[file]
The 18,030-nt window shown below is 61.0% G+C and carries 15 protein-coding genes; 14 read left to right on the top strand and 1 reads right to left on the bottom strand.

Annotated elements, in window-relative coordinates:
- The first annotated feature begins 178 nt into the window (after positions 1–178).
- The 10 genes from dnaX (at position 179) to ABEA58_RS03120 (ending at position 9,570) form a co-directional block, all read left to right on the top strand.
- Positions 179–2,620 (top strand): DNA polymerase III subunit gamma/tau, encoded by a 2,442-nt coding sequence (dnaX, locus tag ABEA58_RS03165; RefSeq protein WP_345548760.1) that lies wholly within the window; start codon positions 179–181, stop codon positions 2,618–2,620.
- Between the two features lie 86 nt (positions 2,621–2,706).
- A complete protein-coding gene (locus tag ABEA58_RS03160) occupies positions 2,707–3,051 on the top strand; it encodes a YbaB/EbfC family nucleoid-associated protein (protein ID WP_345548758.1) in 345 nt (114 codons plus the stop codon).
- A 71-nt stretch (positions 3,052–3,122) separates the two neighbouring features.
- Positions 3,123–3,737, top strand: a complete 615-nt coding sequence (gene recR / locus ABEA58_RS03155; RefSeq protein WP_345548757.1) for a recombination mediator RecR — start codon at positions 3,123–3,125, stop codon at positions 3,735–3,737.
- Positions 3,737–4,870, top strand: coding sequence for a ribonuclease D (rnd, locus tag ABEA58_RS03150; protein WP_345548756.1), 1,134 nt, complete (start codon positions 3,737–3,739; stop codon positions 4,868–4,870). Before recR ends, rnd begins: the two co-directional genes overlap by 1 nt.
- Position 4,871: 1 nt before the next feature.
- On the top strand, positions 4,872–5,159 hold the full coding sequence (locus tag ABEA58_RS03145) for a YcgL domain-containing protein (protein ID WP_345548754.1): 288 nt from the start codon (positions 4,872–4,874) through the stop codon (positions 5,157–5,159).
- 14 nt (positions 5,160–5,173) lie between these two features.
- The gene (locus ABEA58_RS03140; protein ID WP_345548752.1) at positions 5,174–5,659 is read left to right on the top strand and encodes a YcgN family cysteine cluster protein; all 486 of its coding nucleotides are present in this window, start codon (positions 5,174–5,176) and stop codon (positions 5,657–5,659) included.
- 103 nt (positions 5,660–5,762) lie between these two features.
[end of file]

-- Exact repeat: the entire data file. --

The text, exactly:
The 18,030-nt window shown below is 61.0% G+C and carries 15 protein-coding genes; 14 read left to right on the top strand and 1 reads right to left on the bottom strand.

Annotated elements, in window-relative coordinates:
- The first annotated feature begins 178 nt into the window (after positions 1–178).
- The 10 genes from dnaX (at position 179) to ABEA58_RS03120 (ending at position 9,570) form a co-directional block, all read left to right on the top strand.
- Positions 179–2,620 (top strand): DNA polymerase III subunit gamma/tau, encoded by a 2,442-nt coding sequence (dnaX, locus tag ABEA58_RS03165; RefSeq protein WP_345548760.1) that lies wholly within the window; start codon positions 179–181, stop codon positions 2,618–2,620.
- Between the two features lie 86 nt (positions 2,621–2,706).
- A complete protein-coding gene (locus tag ABEA58_RS03160) occupies positions 2,707–3,051 on the top strand; it encodes a YbaB/EbfC family nucleoid-associated protein (protein ID WP_345548758.1) in 345 nt (114 codons plus the stop codon).
- A 71-nt stretch (positions 3,052–3,122) separates the two neighbouring features.
- Positions 3,123–3,737, top strand: a complete 615-nt coding sequence (gene recR / locus ABEA58_RS03155; RefSeq protein WP_345548757.1) for a recombination mediator RecR — start codon at positions 3,123–3,125, stop codon at positions 3,735–3,737.
- Positions 3,737–4,870, top strand: coding sequence for a ribonuclease D (rnd, locus tag ABEA58_RS03150; protein WP_345548756.1), 1,134 nt, complete (start codon positions 3,737–3,739; stop codon positions 4,868–4,870). Before recR ends, rnd begins: the two co-directional genes overlap by 1 nt.
- Position 4,871: 1 nt before the next feature.
- On the top strand, positions 4,872–5,159 hold the full coding sequence (locus tag ABEA58_RS03145) for a YcgL domain-containing protein (protein ID WP_345548754.1): 288 nt from the start codon (positions 4,872–4,874) through the stop codon (positions 5,157–5,159).
- 14 nt (positions 5,160–5,173) lie between these two features.
- The gene (locus ABEA58_RS03140; protein ID WP_345548752.1) at positions 5,174–5,659 is read left to right on the top strand and encodes a YcgN family cysteine cluster protein; all 486 of its coding nucleotides are present in this window, start codon (positions 5,174–5,176) and stop codon (positions 5,657–5,659) included.
- 103 nt (positions 5,660–5,762) lie between these two features.